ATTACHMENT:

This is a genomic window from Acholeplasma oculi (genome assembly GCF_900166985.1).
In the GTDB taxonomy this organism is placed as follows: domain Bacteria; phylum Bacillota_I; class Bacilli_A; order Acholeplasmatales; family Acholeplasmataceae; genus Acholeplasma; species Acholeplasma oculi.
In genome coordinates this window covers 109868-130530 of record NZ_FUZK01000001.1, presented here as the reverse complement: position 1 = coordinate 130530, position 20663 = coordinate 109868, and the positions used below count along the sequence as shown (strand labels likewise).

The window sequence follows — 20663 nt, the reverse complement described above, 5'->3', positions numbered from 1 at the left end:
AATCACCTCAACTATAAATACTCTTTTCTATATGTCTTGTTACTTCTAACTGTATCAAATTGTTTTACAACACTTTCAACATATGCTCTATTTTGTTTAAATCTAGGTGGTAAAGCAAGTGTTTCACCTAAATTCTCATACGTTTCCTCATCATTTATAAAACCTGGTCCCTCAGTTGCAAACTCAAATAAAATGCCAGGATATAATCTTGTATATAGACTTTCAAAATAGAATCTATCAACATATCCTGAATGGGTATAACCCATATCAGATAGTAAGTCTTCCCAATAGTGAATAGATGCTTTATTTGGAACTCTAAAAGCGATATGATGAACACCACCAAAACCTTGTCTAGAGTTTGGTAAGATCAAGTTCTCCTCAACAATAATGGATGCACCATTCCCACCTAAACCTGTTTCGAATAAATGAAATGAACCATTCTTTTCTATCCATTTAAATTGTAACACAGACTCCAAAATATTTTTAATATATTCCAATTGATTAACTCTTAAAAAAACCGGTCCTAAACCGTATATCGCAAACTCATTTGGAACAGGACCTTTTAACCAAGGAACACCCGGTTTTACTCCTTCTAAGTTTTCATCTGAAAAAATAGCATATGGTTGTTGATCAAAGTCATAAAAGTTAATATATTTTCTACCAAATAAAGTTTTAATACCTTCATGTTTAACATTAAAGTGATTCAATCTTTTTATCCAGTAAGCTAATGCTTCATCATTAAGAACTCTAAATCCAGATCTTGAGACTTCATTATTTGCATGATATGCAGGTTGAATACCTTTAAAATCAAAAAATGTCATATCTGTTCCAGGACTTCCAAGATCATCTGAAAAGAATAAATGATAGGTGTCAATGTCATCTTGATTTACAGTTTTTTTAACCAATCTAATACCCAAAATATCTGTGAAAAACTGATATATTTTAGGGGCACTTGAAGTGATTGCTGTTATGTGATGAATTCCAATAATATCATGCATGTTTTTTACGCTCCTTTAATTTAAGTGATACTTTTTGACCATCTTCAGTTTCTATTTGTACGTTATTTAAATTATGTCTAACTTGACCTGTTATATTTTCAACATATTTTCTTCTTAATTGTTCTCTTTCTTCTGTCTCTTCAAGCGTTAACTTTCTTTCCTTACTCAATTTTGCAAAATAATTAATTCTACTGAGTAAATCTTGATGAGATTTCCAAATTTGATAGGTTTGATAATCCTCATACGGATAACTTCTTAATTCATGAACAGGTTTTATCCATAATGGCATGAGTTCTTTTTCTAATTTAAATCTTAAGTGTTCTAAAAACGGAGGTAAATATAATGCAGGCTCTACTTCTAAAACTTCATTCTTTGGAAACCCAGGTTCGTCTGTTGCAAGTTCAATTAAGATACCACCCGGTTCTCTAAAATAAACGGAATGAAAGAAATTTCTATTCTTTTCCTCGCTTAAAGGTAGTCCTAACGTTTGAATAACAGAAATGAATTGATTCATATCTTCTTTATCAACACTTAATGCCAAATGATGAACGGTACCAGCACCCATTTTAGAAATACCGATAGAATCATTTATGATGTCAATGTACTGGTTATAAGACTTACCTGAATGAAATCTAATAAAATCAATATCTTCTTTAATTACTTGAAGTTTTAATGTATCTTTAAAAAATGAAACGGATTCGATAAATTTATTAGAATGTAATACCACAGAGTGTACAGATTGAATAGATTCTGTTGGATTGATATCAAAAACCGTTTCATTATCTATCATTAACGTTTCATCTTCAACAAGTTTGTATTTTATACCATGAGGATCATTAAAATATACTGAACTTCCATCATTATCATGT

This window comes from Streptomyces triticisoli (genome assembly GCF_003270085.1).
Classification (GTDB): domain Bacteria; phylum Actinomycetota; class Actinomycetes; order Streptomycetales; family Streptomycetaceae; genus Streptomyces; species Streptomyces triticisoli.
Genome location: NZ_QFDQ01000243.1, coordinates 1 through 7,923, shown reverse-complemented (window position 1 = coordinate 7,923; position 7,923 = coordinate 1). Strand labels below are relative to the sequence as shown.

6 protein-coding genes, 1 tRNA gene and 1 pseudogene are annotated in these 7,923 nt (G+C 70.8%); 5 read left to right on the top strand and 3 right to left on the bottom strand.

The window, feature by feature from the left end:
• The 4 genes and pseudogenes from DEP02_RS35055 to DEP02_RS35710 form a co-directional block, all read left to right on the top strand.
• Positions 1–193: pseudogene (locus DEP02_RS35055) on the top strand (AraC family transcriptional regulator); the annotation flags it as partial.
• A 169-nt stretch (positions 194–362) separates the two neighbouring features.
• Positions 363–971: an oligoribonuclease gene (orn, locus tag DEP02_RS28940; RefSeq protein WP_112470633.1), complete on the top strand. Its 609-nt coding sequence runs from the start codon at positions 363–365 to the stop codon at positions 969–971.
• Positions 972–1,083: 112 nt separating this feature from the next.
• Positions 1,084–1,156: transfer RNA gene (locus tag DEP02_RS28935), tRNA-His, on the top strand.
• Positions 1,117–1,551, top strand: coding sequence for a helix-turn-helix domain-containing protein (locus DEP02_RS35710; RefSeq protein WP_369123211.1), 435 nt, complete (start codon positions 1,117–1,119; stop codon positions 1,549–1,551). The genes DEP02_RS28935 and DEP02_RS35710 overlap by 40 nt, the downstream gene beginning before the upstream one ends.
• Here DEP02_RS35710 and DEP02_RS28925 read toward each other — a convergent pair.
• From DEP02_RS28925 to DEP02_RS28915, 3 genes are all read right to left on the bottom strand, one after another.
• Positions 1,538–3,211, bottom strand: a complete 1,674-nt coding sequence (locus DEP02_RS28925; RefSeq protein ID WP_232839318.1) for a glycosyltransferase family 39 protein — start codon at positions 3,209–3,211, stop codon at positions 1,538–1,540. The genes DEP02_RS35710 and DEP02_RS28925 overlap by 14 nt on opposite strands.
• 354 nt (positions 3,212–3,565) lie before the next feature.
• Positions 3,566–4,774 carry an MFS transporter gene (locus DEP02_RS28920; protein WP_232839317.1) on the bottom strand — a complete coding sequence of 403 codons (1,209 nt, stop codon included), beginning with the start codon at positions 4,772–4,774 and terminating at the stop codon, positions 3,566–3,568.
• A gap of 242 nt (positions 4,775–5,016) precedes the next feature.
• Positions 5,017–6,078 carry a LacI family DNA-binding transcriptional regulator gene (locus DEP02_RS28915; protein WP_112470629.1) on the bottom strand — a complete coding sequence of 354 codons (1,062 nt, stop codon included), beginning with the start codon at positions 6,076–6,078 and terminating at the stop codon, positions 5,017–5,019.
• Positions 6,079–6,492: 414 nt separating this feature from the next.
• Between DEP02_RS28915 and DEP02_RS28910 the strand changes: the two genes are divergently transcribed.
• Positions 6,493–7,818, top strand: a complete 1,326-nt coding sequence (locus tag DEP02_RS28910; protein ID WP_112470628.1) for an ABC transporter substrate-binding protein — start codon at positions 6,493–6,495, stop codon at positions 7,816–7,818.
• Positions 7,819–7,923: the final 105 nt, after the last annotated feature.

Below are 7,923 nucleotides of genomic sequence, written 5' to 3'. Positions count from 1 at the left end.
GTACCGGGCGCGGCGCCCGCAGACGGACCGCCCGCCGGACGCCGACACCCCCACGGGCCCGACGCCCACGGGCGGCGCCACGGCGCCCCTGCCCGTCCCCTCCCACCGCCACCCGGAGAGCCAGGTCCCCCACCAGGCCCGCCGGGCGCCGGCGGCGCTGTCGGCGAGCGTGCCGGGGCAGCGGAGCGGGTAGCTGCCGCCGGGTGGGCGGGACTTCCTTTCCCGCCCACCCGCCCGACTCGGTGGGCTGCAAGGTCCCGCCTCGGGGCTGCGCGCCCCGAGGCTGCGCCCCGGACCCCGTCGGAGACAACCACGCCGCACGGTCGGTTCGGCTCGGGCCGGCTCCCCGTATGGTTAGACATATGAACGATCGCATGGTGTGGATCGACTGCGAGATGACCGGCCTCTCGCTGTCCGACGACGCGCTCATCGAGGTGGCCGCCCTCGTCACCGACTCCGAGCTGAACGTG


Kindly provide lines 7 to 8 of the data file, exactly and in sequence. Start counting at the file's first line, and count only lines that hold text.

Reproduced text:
Classification (GTDB): domain Bacteria; phylum Actinomycetota; class Actinomycetes; order Streptomycetales; family Streptomycetaceae; genus Streptomyces; species Streptomyces triticisoli.
Genome location: NZ_QFDQ01000243.1, coordinates 1 through 7,923, shown reverse-complemented (window position 1 = coordinate 7,923; position 7,923 = coordinate 1). Strand labels below are relative to the sequence as shown.